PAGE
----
Teacher-student numbers sufficient: Ministry
The Ministry of Education, Sports and Culture has downplayed reports of a national teacher shortage, saying that on the measure of the ratio of class sizes in schools there are adequate teacher numbers.
In a statement issued by the Ministry, the M.E.S.C. says the country has sufficient teams to meet the demands of education in Samoa.
“In terms of [a] teachers and student ratio, there is a sufficient number of teachers in the country,” a statement by M.E.S.C. submitted to Parliament this week read.
But while the statement said teacher numbers were aligned with student numbers, it went onto acknowledge an overconcentration of students in certain parts of the country:
“The majority of students are concentrated in the urban areas in contrast to attending schools in their villages and districts.”
The Ministry’s response follows ongoing concerns raised in the Parliament over the shortage of teachers and statements about the issue been made by senior Ministers including Prime Minister Tuilaepa Dr. Sailele Malielegaoi.
According to M.E.S.C. the issue is not new and public concerns about the issue first started getting raised six years ago.
“The shortage of teachers is an issue identified and acknowledged by the Ministry since 2015,” the statement said.
The country’s teacher shortage crisis was also raised in the Parliament last month by a Member of Parliament revealing there are now more student classes compared to teachers.
Vaisigano No.2 M.P. Tapulesatele Tamasone Esera told the Parliament that the teacher shortage crisis should be addressed, and used as an example the Papa Sataua Primary School which opened a new school building in 2019.
“We need more teachers, last school year we only had three teachers, yet there are eight classes, this is an issue that’s ongoing,” he said in a debate last Thursday.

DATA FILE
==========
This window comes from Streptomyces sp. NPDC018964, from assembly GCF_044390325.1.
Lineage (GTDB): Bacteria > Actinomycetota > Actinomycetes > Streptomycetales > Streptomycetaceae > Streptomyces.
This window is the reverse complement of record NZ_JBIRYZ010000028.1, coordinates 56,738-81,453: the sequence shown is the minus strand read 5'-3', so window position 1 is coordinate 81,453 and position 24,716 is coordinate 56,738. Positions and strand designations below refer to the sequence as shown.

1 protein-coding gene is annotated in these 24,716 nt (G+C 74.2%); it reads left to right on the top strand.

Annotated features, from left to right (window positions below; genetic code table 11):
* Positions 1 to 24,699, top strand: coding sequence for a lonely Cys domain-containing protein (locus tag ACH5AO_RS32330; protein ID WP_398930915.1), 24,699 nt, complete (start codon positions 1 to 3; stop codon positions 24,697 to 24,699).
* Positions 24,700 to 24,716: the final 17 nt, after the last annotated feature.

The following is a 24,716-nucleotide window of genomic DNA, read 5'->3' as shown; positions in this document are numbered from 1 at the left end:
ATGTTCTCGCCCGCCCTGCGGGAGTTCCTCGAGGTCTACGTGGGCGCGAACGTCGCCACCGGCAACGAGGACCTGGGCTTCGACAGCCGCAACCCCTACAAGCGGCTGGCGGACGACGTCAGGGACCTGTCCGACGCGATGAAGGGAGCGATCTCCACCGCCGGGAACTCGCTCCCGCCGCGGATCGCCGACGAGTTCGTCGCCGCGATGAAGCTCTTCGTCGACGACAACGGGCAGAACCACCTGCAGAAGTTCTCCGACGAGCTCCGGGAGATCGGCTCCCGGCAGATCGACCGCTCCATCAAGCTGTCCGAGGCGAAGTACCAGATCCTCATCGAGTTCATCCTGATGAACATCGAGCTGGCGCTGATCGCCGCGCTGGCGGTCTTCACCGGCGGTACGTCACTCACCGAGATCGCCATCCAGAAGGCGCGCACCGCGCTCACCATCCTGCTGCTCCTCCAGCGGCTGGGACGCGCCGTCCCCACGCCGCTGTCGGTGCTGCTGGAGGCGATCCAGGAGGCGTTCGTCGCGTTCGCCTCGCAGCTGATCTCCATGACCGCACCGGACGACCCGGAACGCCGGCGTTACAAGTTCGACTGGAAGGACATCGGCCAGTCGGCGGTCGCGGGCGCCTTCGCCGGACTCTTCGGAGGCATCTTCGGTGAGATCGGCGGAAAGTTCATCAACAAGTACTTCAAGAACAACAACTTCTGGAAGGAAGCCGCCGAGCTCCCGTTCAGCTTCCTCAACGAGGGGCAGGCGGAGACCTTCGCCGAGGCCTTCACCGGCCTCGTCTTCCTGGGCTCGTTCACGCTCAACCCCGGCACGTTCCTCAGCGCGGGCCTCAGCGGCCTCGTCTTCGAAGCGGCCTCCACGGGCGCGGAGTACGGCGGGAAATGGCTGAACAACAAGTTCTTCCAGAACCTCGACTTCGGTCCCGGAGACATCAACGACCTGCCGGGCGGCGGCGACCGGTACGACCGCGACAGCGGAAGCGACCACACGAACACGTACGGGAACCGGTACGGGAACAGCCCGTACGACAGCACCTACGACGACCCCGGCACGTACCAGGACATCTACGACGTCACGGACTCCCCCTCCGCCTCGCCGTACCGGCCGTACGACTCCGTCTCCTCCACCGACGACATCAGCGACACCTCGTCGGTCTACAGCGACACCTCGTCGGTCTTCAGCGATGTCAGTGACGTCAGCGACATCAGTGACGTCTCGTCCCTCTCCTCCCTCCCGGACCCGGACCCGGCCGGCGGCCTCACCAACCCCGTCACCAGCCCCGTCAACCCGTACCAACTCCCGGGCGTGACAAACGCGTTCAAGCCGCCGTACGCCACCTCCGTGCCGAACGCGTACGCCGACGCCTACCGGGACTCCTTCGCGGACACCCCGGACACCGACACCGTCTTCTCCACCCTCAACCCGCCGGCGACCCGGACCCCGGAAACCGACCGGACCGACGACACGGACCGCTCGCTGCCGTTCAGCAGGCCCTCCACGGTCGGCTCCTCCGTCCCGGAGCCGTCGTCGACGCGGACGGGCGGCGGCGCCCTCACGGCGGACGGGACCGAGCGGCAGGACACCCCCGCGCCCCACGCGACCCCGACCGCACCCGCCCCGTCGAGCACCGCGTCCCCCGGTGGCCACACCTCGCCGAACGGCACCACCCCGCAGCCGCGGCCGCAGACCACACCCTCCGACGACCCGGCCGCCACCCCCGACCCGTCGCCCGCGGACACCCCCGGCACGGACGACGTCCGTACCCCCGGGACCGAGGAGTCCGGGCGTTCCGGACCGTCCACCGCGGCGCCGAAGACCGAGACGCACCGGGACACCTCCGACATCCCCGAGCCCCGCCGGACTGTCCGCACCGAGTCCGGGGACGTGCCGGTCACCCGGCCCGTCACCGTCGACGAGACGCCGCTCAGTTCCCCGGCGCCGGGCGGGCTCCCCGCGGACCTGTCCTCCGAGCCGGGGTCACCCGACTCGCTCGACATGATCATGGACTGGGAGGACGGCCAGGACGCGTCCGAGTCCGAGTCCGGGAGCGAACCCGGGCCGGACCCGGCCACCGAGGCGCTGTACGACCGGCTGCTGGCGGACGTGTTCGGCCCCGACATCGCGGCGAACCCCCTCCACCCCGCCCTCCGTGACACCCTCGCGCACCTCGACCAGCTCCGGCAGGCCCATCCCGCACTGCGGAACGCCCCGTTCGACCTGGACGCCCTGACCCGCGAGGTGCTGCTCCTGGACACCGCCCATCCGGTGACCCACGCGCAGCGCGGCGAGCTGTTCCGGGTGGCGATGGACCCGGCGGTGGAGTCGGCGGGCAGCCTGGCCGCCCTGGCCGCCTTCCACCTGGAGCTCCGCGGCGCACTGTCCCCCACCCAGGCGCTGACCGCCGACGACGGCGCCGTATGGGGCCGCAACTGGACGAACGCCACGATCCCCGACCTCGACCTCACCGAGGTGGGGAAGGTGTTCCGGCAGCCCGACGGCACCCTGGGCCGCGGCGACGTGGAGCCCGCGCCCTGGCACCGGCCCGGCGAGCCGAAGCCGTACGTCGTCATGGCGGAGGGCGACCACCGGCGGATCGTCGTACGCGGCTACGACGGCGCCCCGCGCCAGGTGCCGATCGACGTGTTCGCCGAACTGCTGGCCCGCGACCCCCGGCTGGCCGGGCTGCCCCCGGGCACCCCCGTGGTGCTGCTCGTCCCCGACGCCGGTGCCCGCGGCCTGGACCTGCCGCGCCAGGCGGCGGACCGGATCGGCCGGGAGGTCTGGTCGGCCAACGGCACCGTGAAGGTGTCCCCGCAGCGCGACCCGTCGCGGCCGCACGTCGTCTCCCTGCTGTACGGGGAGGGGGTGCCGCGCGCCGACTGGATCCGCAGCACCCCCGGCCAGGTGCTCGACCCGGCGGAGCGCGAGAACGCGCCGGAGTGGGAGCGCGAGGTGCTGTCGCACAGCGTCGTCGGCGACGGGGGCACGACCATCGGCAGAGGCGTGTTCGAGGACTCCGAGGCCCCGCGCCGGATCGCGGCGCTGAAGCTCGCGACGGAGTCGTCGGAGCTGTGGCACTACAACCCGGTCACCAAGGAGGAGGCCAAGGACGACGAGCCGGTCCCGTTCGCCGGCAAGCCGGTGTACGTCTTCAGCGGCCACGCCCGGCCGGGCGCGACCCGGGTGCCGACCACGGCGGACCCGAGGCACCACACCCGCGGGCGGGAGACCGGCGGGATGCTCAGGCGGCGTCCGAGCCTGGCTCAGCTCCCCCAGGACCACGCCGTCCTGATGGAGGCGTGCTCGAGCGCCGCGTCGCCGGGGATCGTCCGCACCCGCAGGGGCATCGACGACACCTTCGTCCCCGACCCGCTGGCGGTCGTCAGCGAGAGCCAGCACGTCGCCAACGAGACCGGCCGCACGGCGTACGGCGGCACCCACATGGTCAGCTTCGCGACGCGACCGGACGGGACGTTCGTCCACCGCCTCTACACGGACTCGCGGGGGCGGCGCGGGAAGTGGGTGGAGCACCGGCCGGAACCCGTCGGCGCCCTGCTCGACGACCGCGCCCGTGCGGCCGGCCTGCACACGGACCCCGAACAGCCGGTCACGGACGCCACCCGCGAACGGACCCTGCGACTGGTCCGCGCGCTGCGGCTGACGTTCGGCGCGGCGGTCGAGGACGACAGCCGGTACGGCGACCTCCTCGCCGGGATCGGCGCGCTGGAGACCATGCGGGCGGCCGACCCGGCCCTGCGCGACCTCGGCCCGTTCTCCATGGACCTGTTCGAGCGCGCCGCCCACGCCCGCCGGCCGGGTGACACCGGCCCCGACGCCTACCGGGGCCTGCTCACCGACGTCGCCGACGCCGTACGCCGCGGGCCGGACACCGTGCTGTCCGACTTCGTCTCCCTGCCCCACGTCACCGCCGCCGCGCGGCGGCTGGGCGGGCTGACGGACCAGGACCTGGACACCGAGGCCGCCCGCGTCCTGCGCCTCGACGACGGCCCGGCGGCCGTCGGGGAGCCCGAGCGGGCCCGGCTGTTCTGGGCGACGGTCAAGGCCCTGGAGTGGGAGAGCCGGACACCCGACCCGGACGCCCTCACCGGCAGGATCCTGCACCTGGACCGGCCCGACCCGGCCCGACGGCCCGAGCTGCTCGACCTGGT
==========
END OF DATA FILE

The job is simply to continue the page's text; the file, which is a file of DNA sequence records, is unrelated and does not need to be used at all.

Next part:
“There is also a retired teacher that has been hired temporarily but there is still a need for more teachers for this new school year.”
But the Ministry said that the strategies were put in place to mitigate the problem, such as the reemployment of retirees and better marketing the teaching profession as a career change option.
“In 2015, 177 retirees were reemployed and as of February 2021, 274 retirees were reemployed,” M.E.S.C.’s submission read.
The Ministry said the distribution of teachers is influenced by common factors, such as a school’s location relative to its teachers’ residences; the supply of qualified teachers; transportation costs and availability.
M.E.S.C. said there is also an issue of school compliance with enrolment and student-teacher ratios; classroom availability, and housing for teachers.
In Parliament the Minister of Education Sports and Culture, Loau Keneti Sio, acknowledged the concerns raised by the M.P. and emphasised that his Ministry is working to maintain current teacher numbers.
“We also have students finishing from the National University of Samoa who will be allocated to different schools,” he said.
“The primary schools are from Level 1 to Level 8 and if there are 70 students and there's a teacher for every level from one to eight, well, then there should be some consideration for the ratio of teachers to students."
Three months ago Loau said the Ministry’s policy to open its door to retired teachers.
"It is their choice, there are a lot of reasons why there is a shortage of teachers, we cannot stop people from emigrating overseas,” the Minister said.